We’re bored, but still bears
If you bought US shares at the peak of the market in 2007 and have reinvested all your dividends ever since, you are now pretty much evens. You might not think that zero (or -15% or so in inflation-adjusted terms) is much of a return over nearly five years. But given the extent of the global financial crisis it has coincided with, you should probably be grateful for it.
The question is: how long will it take for you to be more than evens? If you listen to Goldman Sachs, the answer is “not long at all”. They think that after the disasters of the banking crisis, we are now at the beginning of a splendid bull market.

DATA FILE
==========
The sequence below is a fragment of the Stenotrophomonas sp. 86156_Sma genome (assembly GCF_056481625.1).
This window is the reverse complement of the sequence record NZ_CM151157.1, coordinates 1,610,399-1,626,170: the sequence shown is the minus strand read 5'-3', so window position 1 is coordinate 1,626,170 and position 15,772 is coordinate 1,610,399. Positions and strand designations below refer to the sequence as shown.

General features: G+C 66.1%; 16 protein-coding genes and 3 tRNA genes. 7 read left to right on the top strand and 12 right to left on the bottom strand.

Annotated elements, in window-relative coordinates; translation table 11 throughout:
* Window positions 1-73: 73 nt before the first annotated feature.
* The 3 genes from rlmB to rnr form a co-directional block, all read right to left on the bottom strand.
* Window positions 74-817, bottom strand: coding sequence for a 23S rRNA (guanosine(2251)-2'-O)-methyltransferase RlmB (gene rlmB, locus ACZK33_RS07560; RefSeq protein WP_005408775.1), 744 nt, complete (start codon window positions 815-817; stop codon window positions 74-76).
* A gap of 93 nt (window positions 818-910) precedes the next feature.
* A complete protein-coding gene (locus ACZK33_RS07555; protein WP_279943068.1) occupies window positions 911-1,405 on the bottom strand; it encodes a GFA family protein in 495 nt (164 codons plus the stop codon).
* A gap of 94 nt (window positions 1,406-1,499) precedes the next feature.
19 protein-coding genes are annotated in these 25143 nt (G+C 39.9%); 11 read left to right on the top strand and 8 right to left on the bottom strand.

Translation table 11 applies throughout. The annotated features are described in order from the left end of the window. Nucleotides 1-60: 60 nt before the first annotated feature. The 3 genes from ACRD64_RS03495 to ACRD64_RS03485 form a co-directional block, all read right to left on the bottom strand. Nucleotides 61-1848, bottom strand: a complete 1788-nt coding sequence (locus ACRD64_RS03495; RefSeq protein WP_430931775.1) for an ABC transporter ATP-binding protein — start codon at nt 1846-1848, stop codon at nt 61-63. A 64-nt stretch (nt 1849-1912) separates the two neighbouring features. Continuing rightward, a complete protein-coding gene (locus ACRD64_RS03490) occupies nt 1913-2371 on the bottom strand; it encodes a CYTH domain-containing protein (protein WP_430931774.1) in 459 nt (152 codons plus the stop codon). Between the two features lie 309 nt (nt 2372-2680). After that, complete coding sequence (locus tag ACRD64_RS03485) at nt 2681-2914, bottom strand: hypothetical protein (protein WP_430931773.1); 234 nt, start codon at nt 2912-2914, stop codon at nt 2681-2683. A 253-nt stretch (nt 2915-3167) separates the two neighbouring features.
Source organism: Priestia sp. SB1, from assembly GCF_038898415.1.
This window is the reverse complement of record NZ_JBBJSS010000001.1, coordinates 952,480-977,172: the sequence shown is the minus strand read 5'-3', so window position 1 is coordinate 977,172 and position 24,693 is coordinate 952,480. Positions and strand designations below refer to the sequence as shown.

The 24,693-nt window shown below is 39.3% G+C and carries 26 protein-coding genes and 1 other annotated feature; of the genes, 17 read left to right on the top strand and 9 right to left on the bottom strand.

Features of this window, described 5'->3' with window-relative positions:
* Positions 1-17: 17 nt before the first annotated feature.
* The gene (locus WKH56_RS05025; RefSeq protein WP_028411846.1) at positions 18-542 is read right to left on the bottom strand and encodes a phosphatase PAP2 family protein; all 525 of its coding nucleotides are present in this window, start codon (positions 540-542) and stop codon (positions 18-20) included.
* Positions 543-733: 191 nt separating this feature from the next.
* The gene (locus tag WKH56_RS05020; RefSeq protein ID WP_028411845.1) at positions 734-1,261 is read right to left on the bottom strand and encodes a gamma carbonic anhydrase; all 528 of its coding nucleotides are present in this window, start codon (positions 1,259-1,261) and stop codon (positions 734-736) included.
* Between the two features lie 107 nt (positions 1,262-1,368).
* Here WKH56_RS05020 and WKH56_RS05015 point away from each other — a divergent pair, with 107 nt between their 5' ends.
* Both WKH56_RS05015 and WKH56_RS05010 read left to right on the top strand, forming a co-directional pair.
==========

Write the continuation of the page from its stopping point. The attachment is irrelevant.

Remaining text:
We sum up the argument here: The return of the bull. It boils down, first, to the fact that US equities yield significantly more than bonds, which hasn’t been the case since the 1950s, and, second, to the idea that the next decade will see extraordinary global growth.
Do we agree? We’d like to: we are bored bears here. But we aren’t yet convinced. The yield argument is tricky given sovereign yields are artificially low. If they weren’t, would the argument stack up?
• Read the full editor’s letter here: We’re bored, but still bears.